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TNG: Incompetent or Willing Partner of the Environmental Rape Charcoal Trade Issue of Somalia

By Abdiwahab A. Musse

TNG: Incompetent or Willing Partner of the Environmental Rape Charcoal Trade Issue of Somalia

Abdiwahab A. Musse "I believe the more you cut, the more the trees come back," Adan Guleed Hersi, a Somali charcoal producer

"They're making such an enormous profit. They're cutting acacias. Even mangoes. They're taking everything." John Miskell, a CARE International team leader

Resources up in smoke, Andrew Maykuth, The Philadelphia Inquerer

As if over a decade long of death and destruction of people and infrastructure were not enough, the recent articles of Paul Salopek , "Somalia plundered for profit: Charcoal trade wiping out trees in lawless nation", and Andrew Maykuth, "Resources up in smoke" - or as it appeared on the Seattle Times, "Somalia is sacrificing its trees for profit" - , exhibit the grim reality of Somalia's evermore downward spiral and the reckless ransack of its limited resources for individual gains by a mafia styled Moryaan. This time, the targets are not the sewer, the water, phone, and electricity pipe and wire lines of our cities. The monuments of our history are not being targeted either. These infrastructures and symbols of a modern state are no longer in existence. What is now at risk, all in the name of irresistible 100% - 300% profit returns, are the country's limited arable land (2%) and forests (14% in 1994, now down to 4%, according to the recent estimates) whose trees are being uprooted and burnt for charcoal to satisfy the growing demands of rich Arab states - ironically, the same marketplace and faith of the country's looted infrastructures.

What is taking place in the heartland of our nation's breadbasket, as the two articles and coverage of some Mogadishu based newspapers had conveyed, can only be described as "Environmental Genocide" - if such a phrase can be coined. It is certain that without immediate concerted efforts for intervention at the local, national, and international levels, the consequences could be catastrophic disaster and irreversible environmental damage, which could threaten the livelihood of not only the communities and vulnerable nomads of the affected areas - the interriverine area, severely so the Bravo-Kismayo corridor- but the population of the country as a whole.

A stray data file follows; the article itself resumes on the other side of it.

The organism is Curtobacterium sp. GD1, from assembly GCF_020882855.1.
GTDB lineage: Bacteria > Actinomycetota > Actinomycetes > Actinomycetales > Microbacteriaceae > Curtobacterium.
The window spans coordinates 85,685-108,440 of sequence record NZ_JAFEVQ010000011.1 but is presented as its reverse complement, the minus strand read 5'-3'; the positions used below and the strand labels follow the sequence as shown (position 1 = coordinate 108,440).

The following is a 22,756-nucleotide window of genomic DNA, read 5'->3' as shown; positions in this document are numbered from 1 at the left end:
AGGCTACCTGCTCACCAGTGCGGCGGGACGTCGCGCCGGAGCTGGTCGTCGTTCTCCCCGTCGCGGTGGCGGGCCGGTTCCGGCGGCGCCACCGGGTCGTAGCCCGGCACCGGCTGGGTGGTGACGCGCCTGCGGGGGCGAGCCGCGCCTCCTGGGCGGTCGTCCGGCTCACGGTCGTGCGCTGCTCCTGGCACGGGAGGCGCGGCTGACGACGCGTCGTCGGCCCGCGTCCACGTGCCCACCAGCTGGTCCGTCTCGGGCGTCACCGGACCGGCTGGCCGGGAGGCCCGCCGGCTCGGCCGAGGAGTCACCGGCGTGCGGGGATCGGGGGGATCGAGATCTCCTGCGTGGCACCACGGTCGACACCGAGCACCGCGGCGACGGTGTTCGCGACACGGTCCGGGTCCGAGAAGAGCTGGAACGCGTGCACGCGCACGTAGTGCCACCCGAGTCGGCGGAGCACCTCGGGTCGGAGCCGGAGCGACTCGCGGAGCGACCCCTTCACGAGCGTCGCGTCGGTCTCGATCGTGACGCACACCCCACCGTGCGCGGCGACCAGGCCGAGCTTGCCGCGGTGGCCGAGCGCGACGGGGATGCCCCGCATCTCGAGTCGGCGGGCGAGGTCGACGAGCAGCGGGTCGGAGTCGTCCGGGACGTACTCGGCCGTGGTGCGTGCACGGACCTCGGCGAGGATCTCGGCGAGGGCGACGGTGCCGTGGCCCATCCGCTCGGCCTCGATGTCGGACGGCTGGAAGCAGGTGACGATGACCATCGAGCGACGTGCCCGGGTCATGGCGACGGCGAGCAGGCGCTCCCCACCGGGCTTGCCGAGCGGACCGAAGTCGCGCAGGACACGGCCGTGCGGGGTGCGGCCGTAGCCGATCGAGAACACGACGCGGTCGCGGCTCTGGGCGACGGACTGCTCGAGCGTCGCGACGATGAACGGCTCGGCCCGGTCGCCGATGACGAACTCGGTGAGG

Regrettably, the destruction of these limited arable land and deforestation of the country's remaining forest, as a consequence of the clear cuttings caused by the charcoal trade bonanza, are taking place under the watchful eyes (albeit selectively blind ones) of the country's fledgling national government (TNG). Despite the TNG's proclaimed band on charcoal trade, late last year, and the threats of severe plenty for violators by Mogadishu's top Police Chief, the illegal charcoal trade remains intact and the profiteering practice of burning the country's trees for charcoal continues unabated. Therefore, in the wake of this national disaster, is it safe to assume that the TNG is either incompetent to enforce its own policies or a willing partner and benefactor of the ongoing environmental rape?

Whatever the answer(s) may be, one thing is for sure, this unscrupulous profiteering, at the expense of our country's resources and source of livelihood, by the charcoal mafia wages on well within the reach and control of this supposedly national government - not to mention the marketplace of their products are governments and countries friendly to its authorities. The puck (ball) stops at the footsteps of AbdiQasim Salad Hassan, Hassan Abshir Farah and the TNG; and so long as the wholesale of what is left of our country's remains continues under their watch, they cannot, and must not be allowed, to lay claims to the legitimacy and moral high grounds of a national leadership and a national government.

To the Arabs; it is the soul and future survival of our children and nation that you lay to ashes through your insense burning rituals and smoking habitats; may you inherit the pain and despair the blood-tainted products you consume have rendered in our hearts.

To the Somalis; indifference, contempt, and self-hate have stripped away your dignity and nationhood; may you find in your misfortunes a collective strength to halt the touches of your final demise that is in the making.

"All the good trees are gone,.. Now we have to drive all day to find them, sometimes through minefields." Ali Mohamed Ali, Somali charcoal producer and trader

Somalia plundered for profit: Charcoal trade wiping out trees in lawless nation, Paul Salopek Chicago Tribune

Abdiwahab A. Musse

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